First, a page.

Opinion

Modi chooses efficiency over politics

Subir Roy | Updated on January 10, 2018

modi

The latest Cabinet rejig illustrates that the PM is going ahead with his development agenda, cherrypicking efficient lieutenants

With the latest changes in the council of ministers, PM Modi has reaffirmed his role as a leader in a hurry to get things done, not get bogged down by having to engage in the give-and-take of traditional politics. He sees himself as the vote-getter with a direct connect to the people who leaves it to BJP president Amit Shah to do the arithmetic of balancing traditional constituencies.

Performers have been rewarded by promotion to Cabinet rank even though they are political lightweights and non-performers axed. Several retired civil servants, hardly veterans in politics, have been inducted in a bid to bring in efficiency in delivery as a run-up to the parliamentary elections due in less than two years.

Rewarding performer

The leitmotif of all the changes is elevation of Nirmala Sitharaman to an exalted status by giving her as critical a portfolio as defence. Like the former civil servants, she is a political lightweight who can be expected to keep her nose to the ground and work away with administrative efficiency and not seeking to become a political power centre in her own right.

She, as also the new entrants, come via the Rajya Sabha, strengthening the picture of efficiency winning over traditional political standing derived from a mass base. The representation from the Rajya Sabha among minister is likely to get further skewed when two new ministers who are not MPs become so most likely via the Rajya Sabha. The ultimate putdown for traditional politics is the disdain with which allies of the ruling NDA, like the Shiv Sena and the newly arrived JD(U), have been ignored and passed over.

Critically, the latest ministerial changes point to how Modi’s role is evolving vis-à-vis the RSS. Along with putting the BJP with its traditional politics in a corner, Modi has also shown that he is less dependent on the RSS. The new ex-civil servant ministers have little to do with the RSS. One political observer said, “I doubt Modi needs the RSS too much. It’s true they provide ground level cadre, but that’s about it. Modi seems least bothered about history textbooks or beef. He wants power and roads and better cities.” He adds, importantly, “I think he (Modi) has had a deal with (Mohan) Bhagwat.”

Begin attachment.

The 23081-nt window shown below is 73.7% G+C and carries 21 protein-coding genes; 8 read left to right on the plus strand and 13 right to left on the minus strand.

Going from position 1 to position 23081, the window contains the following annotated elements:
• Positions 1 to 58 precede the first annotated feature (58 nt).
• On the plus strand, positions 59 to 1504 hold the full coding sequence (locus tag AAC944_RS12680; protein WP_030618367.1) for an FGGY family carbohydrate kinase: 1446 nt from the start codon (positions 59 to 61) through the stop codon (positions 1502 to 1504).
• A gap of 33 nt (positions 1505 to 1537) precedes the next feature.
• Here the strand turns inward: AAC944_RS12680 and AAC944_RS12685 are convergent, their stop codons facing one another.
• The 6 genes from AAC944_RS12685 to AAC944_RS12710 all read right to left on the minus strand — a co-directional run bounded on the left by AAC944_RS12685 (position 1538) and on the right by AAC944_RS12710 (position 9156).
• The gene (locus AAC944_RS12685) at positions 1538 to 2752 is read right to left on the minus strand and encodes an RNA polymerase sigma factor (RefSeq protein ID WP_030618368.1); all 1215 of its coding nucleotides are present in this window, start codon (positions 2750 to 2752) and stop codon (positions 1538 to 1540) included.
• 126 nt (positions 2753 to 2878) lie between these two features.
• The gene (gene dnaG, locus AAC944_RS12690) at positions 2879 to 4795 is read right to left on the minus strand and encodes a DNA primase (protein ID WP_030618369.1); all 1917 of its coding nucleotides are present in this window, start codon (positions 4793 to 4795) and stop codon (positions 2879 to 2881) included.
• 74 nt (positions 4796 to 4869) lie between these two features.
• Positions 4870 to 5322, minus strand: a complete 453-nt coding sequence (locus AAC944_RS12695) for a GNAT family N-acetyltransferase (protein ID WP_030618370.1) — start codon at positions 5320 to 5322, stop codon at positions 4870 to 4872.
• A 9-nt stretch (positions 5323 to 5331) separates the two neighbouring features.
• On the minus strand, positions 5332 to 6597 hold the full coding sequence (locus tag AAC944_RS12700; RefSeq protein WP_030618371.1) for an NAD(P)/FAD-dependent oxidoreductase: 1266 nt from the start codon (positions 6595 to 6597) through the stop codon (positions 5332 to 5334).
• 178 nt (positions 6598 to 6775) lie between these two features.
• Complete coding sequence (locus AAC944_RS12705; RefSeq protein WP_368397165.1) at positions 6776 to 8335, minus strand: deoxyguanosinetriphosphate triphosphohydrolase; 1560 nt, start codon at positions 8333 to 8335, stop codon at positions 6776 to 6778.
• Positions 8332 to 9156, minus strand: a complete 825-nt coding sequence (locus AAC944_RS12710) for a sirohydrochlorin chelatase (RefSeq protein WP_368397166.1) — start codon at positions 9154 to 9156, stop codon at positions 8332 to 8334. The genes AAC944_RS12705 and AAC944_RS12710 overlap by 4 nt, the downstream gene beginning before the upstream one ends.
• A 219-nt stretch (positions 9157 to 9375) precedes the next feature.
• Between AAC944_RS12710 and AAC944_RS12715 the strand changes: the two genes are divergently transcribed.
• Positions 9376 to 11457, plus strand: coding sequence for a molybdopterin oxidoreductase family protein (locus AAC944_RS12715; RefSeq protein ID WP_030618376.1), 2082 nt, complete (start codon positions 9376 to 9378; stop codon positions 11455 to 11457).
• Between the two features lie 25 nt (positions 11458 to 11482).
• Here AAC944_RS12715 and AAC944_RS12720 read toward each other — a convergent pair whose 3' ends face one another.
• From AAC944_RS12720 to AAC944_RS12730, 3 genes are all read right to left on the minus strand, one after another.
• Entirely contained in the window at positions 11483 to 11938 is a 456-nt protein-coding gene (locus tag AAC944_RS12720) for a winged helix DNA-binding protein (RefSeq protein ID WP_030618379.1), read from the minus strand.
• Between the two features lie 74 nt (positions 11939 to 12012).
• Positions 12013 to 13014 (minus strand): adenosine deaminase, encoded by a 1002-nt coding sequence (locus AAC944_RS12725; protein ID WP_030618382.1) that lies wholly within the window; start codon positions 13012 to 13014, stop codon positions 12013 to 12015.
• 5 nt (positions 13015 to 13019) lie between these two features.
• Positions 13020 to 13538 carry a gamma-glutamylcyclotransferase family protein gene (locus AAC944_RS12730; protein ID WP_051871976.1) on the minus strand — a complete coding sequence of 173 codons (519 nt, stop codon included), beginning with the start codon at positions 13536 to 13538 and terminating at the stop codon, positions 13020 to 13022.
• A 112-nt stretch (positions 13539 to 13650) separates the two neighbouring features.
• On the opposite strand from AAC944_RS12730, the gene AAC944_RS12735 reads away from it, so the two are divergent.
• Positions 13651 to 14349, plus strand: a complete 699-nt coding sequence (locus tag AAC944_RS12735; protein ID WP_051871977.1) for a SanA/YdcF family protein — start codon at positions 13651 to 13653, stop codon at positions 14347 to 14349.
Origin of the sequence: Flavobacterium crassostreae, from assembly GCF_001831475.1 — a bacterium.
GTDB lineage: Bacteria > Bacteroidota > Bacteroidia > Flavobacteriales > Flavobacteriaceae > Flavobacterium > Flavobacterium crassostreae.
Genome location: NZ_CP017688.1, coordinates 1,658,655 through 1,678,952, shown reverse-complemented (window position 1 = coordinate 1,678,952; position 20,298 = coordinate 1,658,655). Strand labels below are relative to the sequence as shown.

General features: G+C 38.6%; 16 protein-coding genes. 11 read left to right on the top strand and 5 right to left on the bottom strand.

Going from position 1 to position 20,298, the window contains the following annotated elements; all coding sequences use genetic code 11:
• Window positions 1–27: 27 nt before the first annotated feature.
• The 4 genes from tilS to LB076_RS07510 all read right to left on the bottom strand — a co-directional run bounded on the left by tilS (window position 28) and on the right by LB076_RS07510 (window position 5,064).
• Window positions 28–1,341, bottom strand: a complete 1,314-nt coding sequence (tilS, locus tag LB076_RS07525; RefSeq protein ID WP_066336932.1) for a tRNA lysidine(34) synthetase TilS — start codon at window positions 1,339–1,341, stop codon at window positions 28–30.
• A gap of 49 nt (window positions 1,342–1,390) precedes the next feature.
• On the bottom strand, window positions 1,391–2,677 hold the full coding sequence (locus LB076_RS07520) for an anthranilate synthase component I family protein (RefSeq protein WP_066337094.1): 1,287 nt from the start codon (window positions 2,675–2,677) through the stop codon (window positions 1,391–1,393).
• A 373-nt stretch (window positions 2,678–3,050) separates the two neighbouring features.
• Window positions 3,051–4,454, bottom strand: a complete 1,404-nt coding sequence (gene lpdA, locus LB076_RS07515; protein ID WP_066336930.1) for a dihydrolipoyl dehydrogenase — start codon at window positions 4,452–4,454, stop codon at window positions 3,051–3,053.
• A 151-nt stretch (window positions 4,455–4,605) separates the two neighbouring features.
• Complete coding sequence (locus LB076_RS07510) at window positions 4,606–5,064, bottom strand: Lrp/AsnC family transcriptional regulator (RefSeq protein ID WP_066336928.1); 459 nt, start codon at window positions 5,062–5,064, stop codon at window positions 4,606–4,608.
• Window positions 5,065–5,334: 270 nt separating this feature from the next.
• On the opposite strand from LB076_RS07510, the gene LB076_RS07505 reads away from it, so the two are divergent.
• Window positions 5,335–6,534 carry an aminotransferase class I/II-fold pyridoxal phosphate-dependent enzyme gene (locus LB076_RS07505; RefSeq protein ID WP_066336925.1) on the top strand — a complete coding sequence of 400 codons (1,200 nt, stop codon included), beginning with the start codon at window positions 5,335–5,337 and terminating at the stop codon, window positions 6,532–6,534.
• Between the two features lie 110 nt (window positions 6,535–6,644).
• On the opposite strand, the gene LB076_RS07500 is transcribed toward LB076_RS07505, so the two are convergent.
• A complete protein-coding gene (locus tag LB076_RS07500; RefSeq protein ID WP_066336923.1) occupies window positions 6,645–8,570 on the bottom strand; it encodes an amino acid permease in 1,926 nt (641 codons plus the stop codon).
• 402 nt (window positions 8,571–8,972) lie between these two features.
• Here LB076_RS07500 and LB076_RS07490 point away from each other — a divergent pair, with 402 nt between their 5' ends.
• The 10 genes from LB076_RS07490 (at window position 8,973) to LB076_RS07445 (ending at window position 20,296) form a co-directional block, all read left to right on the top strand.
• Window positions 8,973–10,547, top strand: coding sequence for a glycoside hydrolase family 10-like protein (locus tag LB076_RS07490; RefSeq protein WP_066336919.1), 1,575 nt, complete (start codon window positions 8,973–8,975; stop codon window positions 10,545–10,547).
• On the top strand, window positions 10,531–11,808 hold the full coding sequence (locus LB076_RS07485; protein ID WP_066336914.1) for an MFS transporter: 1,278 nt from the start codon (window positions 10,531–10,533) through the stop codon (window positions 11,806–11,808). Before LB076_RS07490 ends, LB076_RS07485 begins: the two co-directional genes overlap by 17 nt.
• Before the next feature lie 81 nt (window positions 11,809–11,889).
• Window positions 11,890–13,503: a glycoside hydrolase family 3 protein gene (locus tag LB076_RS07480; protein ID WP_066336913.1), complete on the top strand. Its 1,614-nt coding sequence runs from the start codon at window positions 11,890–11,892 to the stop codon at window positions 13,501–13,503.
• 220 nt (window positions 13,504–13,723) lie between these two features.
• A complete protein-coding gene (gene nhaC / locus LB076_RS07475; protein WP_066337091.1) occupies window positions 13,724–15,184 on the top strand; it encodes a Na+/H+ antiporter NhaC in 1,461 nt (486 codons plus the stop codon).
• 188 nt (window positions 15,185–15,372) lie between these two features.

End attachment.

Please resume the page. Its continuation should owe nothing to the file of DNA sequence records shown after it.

While there is substance in this view, it may be an exaggeration to say that the RSS also has been confined to a well-defined space. Relations between Modi and the RSS have evolved over time, going through a lot of ups and downs during his chief-ministership of Gujarat. More recently, the Hindu consolidation and legwork that the RSS cadre put in for the victory of the BJP in UP indicates that to have the political mandate to deliver on development, Modi needs the RSS, though maybe less and less over time.

What we have here is a Prime Minister who is strong on being able to act decisively. Not only that, with his confidence in being able to deliver (ride to victory) almost single handedly, he has shown that he can take risks, the most notable being demonetisation, in order to get ahead on a plan and agenda.

What history says

This is not the first time that a leader has downgraded the regular structure of the party while getting ahead with the job of ruling. Indira Gandhi broke away from the traditional Congress, eventually imposing the Emergency and then through it did pretty much what she pleased, turning the part into a bunch of sycophants. Rajiv Gandhi was intensively development agenda driven. Remember his various technology missions and the role of whiz kid Sam Pitroda. Rajiv famously shouted at Andhra leader T Anjaiah at an airport before a crowd. Both Indira and Rajiv are considered to have paid a price for losing grassroot contacts with the grassroots. This happened partly because of the absence of a feedback loop from the party.

In the various policy initiatives that Modi has taken, at least one, demonetisation, has had an unintended consequence: the hardships it had caused at the grassroot level. It is a moot point if consultations with both experts and the party before rushing in would have helped skirt around the adverse aspects.

It cannot be known now whether the departure of non-performing ministers and the induction of former civil service members will bring in a period of better administration and delivery. If that happens, well and good for Modi. It is also possible that Modi may have to pay a price for disconnect with the grassroots while pursuing efficiency.

At the end of the day democracies deliver something invaluable to both the rulers and the opposition — a link with the grassroots achieved through the structured network of large political parties. Traditional politics is a nuisance charismatic leaders need to tolerate for their own good.

The writer is a senior journalist

Published on September 15, 2017

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